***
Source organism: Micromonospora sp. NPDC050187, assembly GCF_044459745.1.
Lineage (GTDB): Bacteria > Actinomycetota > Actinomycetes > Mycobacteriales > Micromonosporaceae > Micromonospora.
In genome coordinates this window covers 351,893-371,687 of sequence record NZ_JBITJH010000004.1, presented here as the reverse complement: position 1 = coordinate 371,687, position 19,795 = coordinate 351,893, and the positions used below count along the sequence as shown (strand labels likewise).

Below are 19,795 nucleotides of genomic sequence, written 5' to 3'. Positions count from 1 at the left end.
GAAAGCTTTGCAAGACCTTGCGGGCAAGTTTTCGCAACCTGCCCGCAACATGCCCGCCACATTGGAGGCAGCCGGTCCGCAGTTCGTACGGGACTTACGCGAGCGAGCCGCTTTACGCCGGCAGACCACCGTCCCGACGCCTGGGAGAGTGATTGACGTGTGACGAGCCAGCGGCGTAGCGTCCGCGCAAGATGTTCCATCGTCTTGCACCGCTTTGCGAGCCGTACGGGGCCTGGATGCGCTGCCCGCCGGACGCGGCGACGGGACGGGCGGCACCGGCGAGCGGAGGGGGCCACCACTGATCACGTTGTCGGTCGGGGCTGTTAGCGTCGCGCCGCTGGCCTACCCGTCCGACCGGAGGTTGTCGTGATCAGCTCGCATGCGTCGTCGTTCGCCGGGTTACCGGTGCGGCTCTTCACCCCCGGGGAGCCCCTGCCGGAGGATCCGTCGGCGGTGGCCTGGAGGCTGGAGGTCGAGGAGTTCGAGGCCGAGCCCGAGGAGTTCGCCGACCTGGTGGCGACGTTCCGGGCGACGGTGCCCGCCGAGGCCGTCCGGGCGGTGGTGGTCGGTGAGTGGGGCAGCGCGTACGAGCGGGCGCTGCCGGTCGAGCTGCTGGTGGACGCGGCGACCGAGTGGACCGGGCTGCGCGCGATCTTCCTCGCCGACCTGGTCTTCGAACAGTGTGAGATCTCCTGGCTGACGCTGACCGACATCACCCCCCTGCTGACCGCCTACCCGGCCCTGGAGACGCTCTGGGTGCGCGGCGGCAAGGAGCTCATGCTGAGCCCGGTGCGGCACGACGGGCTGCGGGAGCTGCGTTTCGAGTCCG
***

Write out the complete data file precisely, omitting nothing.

Source organism: Micromonospora sp. NPDC050187, assembly GCF_044459745.1.
Lineage (GTDB): Bacteria > Actinomycetota > Actinomycetes > Mycobacteriales > Micromonosporaceae > Micromonospora.
In genome coordinates this window covers 351,893-371,687 of sequence record NZ_JBITJH010000004.1, presented here as the reverse complement: position 1 = coordinate 371,687, position 19,795 = coordinate 351,893, and the positions used below count along the sequence as shown (strand labels likewise).

Below are 19,795 nucleotides of genomic sequence, written 5' to 3'. Positions count from 1 at the left end.
GAAAGCTTTGCAAGACCTTGCGGGCAAGTTTTCGCAACCTGCCCGCAACATGCCCGCCACATTGGAGGCAGCCGGTCCGCAGTTCGTACGGGACTTACGCGAGCGAGCCGCTTTACGCCGGCAGACCACCGTCCCGACGCCTGGGAGAGTGATTGACGTGTGACGAGCCAGCGGCGTAGCGTCCGCGCAAGATGTTCCATCGTCTTGCACCGCTTTGCGAGCCGTACGGGGCCTGGATGCGCTGCCCGCCGGACGCGGCGACGGGACGGGCGGCACCGGCGAGCGGAGGGGGCCACCACTGATCACGTTGTCGGTCGGGGCTGTTAGCGTCGCGCCGCTGGCCTACCCGTCCGACCGGAGGTTGTCGTGATCAGCTCGCATGCGTCGTCGTTCGCCGGGTTACCGGTGCGGCTCTTCACCCCCGGGGAGCCCCTGCCGGAGGATCCGTCGGCGGTGGCCTGGAGGCTGGAGGTCGAGGAGTTCGAGGCCGAGCCCGAGGAGTTCGCCGACCTGGTGGCGACGTTCCGGGCGACGGTGCCCGCCGAGGCCGTCCGGGCGGTGGTGGTCGGTGAGTGGGGCAGCGCGTACGAGCGGGCGCTGCCGGTCGAGCTGCTGGTGGACGCGGCGACCGAGTGGACCGGGCTGCGCGCGATCTTCCTCGCCGACCTGGTCTTCGAACAGTGTGAGATCTCCTGGCTGACGCTGACCGACATCACCCCCCTGCTGACCGCCTACCCGGCCCTGGAGACGCTCTGGGTGCGCGGCGGCAAGGAGCTCATGCTGAGCCCGGTGCGGCACGACGGGCTGCGGGAGCTGCGTTTCGAGTCCG